Carbondale After Dark chronicles hippie haven and radical outpost
From panty raids to riots, Carbondale After Dark (1982) is a profusely illustrated anthology of history, essays and short stories centered on Southern Illinois University and Carbondale, Illinois, in the 1960s and ’70s, when that sleepy little college town in the Midwest became a hippie haven and radical outpost. Some call that Carbondale’s golden age, while others say it was the city’s hippie phase. Either way, it left a mark on the town and those who went through those tumultuous times, and it remains a period of interest to those who came after.
Carbondale native H.B. Koplowitz composed the manuscript on a used typewriter in Buckminster Fuller’s former dome home. Deb Browne did the design, layout, typesetting and much more. They also filled CAD with memorable photos and illustrations by the likes of P.S. Mueller, Dan Wood and Marvin Hill, who drew the cover art.
In 2007, Koplowitz and Browne collaborated on a 25th anniversary edition. Both of those editions are now out of print. In 2018, Koplowitz used his home computer to produce an expanded third edition in print-on-demand paperback and hardback, ebook, Kindle and PDF formats.
In addition to a new preface, the expanded edition includes three new stories. “Carbondale Before Dark” is about growing up in the town in the 1950s and early ’60s. “Bucky’s Dome” is about living in futurist Buckminster Fuller’s dome home in the early 1980s. “Ghosts of Carbondale Past” is a reflection on a 2017 reunion concert of Carbondale bands from the 1970s.
The third edition preserves the original text and layout, warts and all, while some photos have been remastered to improve clarity. The hardback version is suitable for libraries and makes a great gift. The ebook and PDF versions can be viewed as seamless double-page spreads, which highlights the graphics and layout.
Printing and distribution of the paperback and hardback editions are being handled by Ingramspark, a subsidiary of Ingram, the world’s largest book distributor. The books and ebooks are available on Amazon, while a PDF version suitable for all screens is available here.
More about Carbondale After Dark
“The following is not a fable — it all really happened and it has no morals.”
So begins a “Layman’s History of ‘The Strip,’” a self-described “chronology of events that have contributed to Carbondale’s reputation as a party town, drug den and radical outpost.”
“The Strip” takes up less than half of Carbondale After Dark And Other Stories, but it is one of the things that makes the book memorable. “The Strip” begins with the founding of Carbondale in 1852, and Southern Illinois University in 1869, and ends in 1982 (A new preface updates events in Carbondale to 2019). But CAD focuses on the decades of the 1950s, ’60s and ’70s, when Carbondale was invaded by hippies and freaks, protest rallies and massive street parties.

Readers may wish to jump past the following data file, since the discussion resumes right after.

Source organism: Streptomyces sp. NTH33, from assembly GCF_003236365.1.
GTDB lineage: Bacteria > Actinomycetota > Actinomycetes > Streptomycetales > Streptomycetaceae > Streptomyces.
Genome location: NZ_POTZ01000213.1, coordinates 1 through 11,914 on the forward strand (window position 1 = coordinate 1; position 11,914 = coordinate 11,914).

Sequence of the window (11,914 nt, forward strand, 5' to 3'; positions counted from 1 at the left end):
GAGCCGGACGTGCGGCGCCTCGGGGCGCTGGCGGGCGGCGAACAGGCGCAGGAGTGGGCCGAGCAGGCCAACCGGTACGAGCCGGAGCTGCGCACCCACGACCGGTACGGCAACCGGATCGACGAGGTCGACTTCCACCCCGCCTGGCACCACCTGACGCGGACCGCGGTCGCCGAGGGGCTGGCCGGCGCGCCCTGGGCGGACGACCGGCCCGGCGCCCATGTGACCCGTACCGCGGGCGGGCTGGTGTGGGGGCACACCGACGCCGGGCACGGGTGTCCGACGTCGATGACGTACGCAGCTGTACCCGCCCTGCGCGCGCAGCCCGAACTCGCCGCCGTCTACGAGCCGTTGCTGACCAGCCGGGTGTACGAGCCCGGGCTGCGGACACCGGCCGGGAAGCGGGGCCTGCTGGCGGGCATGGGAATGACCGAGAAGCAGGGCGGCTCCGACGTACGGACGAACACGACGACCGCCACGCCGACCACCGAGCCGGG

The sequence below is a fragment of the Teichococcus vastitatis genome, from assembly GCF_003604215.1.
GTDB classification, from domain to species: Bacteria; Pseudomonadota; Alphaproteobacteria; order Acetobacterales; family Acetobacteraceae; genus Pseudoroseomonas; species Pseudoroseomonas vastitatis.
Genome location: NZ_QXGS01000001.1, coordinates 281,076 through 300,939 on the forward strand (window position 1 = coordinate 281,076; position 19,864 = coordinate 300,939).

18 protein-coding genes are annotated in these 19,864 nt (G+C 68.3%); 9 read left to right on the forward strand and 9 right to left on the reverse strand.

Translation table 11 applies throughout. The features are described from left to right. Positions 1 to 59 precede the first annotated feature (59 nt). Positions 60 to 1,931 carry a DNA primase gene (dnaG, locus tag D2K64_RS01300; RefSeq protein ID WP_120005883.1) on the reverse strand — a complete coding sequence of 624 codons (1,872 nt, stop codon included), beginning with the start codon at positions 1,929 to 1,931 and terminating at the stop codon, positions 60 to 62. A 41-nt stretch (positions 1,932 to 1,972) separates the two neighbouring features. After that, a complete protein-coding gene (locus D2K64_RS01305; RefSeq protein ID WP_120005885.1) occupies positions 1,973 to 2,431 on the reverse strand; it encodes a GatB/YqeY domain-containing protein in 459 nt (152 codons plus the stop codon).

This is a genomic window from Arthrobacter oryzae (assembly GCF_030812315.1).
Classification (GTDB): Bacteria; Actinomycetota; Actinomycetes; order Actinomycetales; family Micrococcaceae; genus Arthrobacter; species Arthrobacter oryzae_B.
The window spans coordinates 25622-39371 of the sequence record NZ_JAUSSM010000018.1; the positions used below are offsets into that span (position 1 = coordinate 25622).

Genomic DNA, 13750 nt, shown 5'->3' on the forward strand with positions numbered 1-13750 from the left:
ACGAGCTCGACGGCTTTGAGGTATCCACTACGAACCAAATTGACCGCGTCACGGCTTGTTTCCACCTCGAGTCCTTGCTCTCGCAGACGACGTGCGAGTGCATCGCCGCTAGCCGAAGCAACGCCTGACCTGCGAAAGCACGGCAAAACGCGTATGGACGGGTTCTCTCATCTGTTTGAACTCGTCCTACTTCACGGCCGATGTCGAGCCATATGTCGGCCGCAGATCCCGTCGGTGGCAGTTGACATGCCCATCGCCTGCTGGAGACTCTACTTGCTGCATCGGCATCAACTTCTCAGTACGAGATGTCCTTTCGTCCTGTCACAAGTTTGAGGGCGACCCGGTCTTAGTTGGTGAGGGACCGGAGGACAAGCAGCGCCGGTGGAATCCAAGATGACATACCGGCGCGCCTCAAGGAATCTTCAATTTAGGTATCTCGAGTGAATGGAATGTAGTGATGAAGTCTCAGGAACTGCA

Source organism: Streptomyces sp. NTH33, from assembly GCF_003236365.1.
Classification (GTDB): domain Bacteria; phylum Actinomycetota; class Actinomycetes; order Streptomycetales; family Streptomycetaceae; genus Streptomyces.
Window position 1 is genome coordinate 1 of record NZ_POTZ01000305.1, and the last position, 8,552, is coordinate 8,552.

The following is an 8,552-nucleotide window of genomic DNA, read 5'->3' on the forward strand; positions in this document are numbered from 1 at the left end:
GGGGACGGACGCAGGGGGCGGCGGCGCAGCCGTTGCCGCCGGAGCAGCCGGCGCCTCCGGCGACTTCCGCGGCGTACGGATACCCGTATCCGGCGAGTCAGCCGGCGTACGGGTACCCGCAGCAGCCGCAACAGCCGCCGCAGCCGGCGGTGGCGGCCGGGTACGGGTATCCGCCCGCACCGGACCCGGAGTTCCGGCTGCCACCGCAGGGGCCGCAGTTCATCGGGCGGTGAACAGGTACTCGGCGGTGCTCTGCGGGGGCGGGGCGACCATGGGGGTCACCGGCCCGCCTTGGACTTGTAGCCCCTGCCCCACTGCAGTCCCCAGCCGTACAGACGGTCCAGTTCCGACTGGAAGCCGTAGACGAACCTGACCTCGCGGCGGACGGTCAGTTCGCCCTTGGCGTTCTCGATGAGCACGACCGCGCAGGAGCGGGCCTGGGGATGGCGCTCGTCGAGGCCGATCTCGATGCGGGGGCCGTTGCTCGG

The chronology provides a blow-by-blow account of the political and cultural upheavals that led to the May 1970 riots in Carbondale, and how protests evolved into street parties and a massive Halloween celebration. It also chronicles streakers, bands, bars, hangouts, protest movements and street people, and efforts by city and school officials to control the madness. In other words, all the things that get left out of official histories and Chamber of Commerce brochures.
Ironically, Koplowitz wrote “The Strip” only after he realized that the book he started out to produce — an anthology of his writings going back to high school — would never sell. By focusing on the strip in Carbondale he had limited his audience, but found one.
The rest of CAD is what the original book started out to be — a collection of Koplowitz’s writings from what he calls his “Blue Period.” Included are such titles as “Kidnapped by Jesus Freaks” and “Kid Clyde: An Existentualist’s Horror Story”; rants on such subjects as women’s lib and “niggercommiekikes”; and a poem called, “The Horny Blues.” Let’s just say the author’s instinct was correct — it never would have sold. But added to “The Strip,” the stories continue to explore the terrain of teenage angst, and the illustrations are fun.
H.B. Koplowitz was born and raised in Carbondale and graduated from SIU in 1976. He has reported for the Southern Illinoisan and St. Louis Post-Dispatch, and edited for City News Service in Los Angeles. He also ghostwrote a book for an Illinois governor who did not go to prison. He is currently a writing consultant in Boca Raton, Florida.